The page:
MP Wera Hobhouse is coming to New Oriel Hall….
Bath’s newly elected MP Wera Hobhouse will be coming to Larkhall at the invitation of Transition Larkhall to talk to residents about local traffic problems and their consequences for air and noise pollution. Wera will be sharing her thoughts on relevant policy solutions.
Transition Larkhall is currently engaged in several projects related to local traffic problems such as air pollution, school-run traffic and safety for pedestrians and cyclists. Wera has indicated that such subjects are amongst her priority issues so it should be interesting to hear her views.
To hear Wera’s ideas and put your own views and questions come along at
7.30pm on 20th October, New Oriel Hall.
On Thursday 21st September 2017 Dr Ian Walker and Joanna Wright spoke to a packed audience about the research Transition Larkhall has conducted in the last 18 months, in conjunction with the University of Bath and the South West Foundation on the question “How do parents take their children to school and why do they choose to travel that way”. If you would like information about this research please see attached report for full details.
Above image of 1000 toy cars illustrating the number of vehicles that travel down Deadmill Lane between 7am and 10am on a school morning when all schools state and private are at school.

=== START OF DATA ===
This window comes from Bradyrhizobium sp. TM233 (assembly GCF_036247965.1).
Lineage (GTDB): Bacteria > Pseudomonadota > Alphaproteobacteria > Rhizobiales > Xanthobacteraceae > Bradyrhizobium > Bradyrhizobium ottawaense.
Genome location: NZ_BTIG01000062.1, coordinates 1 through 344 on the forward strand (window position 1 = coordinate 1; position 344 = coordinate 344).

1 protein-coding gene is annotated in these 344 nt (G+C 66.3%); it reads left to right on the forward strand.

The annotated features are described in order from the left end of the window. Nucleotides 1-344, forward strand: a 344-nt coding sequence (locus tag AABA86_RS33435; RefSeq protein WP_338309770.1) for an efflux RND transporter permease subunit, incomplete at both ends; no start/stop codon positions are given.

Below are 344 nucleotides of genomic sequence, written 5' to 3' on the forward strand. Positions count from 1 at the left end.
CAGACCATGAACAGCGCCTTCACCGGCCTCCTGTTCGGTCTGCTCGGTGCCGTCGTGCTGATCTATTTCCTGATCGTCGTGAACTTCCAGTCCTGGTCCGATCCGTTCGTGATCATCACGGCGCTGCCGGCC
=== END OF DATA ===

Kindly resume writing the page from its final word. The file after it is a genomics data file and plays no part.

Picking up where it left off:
To see a short film made by Shannen Twomey from Bath Spa Uni see https://youtu.be/y188NzxCaSc
We thought you might be interested to hear the MP candidates views on sustainable transport in Bath.
Here is the link to recordings on the Transition Bath website:
Common toads are declining in the UK. Thousands are killed crossing roads each spring as they make their way to breeding grounds that they have used for generations.
Can YOU spare some time to help local toads, frogs and newts cross a road? Volunteers are needed by Charlcombe Toad Rescue Group to patrol Charlcombe Lane in Bath every evening from 13 February to 27 March 2017 when the road will be closed to through traffic for the amphibian migration. Access for residents, visitors and services is not affected.